A growing number of shoppers have made it clear that they either don’t trust or flat-out hate high-fructose corn syrup. Figuring out why, exactly, they’ve suddenly developed this reaction to a sweetener that’s saturated the food industry for years, isn’t the point for retailers and manufacturers. They just want an answer.
Many companies have started phasing out HFCS from their products, especially “natural” options. According to a survey from research firm Mintel, however, all that may be needed is a little disclosure. Sixty-five percent of consumers polled believe that manufacturers or brands should list how much HFCS their products contain. Alternatively, 57% believe the government should enforce this sort of labeling, while 44% say it should be up to the retailers. Only 16% say disclosure shouldn’t be required.
Not nearly as many respondents favored forcing limits on the amount of HFCS manufacturers can use. Indeed, 37% said that this shouldn’t be anyone’s responsibility.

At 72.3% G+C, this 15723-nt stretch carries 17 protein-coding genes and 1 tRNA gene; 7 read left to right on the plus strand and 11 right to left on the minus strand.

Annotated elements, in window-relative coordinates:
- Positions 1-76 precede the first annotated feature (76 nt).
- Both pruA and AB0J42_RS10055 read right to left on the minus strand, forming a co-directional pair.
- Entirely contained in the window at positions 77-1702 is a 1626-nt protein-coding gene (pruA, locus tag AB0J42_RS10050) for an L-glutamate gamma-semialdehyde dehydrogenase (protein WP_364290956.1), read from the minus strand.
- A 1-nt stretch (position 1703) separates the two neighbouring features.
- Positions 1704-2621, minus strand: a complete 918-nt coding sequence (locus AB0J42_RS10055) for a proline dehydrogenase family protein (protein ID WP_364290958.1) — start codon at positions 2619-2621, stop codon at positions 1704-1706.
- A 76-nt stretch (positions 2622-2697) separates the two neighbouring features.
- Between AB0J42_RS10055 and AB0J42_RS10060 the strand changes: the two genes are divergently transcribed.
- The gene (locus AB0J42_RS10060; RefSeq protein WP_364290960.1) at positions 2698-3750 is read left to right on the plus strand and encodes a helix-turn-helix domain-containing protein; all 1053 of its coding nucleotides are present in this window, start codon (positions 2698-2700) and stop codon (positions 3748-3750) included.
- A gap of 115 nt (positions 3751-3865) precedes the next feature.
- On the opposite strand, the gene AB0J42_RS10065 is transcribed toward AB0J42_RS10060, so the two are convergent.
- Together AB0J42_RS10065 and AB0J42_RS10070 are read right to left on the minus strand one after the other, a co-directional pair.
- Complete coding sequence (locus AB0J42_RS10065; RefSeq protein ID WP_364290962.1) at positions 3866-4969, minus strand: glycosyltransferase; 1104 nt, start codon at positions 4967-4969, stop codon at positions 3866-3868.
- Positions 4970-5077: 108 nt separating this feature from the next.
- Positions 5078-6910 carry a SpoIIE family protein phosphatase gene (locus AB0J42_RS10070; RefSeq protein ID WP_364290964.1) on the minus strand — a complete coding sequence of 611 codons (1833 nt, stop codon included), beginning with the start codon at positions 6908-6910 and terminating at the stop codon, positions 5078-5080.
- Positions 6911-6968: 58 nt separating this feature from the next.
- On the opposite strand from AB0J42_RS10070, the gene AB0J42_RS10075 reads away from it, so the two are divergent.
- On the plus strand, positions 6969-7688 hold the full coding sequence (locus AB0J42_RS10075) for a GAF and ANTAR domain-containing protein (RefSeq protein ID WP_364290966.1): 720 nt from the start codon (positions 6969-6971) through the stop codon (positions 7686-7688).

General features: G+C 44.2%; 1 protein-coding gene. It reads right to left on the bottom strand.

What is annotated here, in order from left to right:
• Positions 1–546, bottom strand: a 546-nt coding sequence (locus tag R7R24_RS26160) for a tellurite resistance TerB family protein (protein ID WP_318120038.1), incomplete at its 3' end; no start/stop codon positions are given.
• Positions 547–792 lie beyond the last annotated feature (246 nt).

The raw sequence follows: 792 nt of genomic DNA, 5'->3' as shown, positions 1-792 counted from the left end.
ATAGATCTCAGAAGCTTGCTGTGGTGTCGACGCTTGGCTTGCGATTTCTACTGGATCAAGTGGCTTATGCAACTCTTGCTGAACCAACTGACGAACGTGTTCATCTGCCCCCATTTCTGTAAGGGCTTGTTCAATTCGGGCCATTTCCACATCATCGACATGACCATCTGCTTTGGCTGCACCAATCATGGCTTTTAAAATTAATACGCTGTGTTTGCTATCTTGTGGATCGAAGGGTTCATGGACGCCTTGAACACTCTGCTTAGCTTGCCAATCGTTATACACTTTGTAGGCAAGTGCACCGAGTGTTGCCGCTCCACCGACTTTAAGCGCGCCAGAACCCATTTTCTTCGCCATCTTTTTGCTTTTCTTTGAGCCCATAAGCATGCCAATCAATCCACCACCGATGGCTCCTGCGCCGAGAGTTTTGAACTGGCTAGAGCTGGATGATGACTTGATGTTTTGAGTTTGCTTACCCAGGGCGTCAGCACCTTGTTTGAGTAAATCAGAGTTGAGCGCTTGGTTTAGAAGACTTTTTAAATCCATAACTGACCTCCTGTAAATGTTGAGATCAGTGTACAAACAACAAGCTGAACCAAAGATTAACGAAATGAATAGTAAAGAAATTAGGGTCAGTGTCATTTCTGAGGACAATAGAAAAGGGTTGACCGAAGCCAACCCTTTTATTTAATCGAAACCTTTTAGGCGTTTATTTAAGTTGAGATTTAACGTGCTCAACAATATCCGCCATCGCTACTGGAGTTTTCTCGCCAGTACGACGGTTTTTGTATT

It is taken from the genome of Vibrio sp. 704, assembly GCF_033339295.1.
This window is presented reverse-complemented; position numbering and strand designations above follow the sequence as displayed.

And with that, we come back to the timeless lesson of transparency. In this case, as with so many others, consumers don’t want to have something changed or taken away altogether. They just want food companies to level with them.
There’s also an excellent opportunity to provide education. According to the Mintel survey, while 35% of respondents say they avoid HFCS altogether and 65% say its “okay in moderation”, 46% say they don’t know enough to figure out if it’s good or bad for them.
This would seem like a daunting task when dealing with HFCS, an engineered ingredient with a tangled history involving politics and subsidies. But it doesn’t have to be. Fact is, too many people out there malign the sweetener because they believe it’s somehow nutritionally different from table sugar. Some studies have linked it to health problems, but nothing’s been conclusive. The reason consumers should be concerned with HFCS is that it’s an inexpensive, versatile sweetener that has made its way into products throughout the supermarket, from bread to fruit juice to cereal.
I can’t say what, exactly, the message should be; supermarkets know their customers best. But there’s definitely an opportunity to set the record straight, and gain the trust of your customers in the process.
(Creative Commons photo courtesy of rockinfree)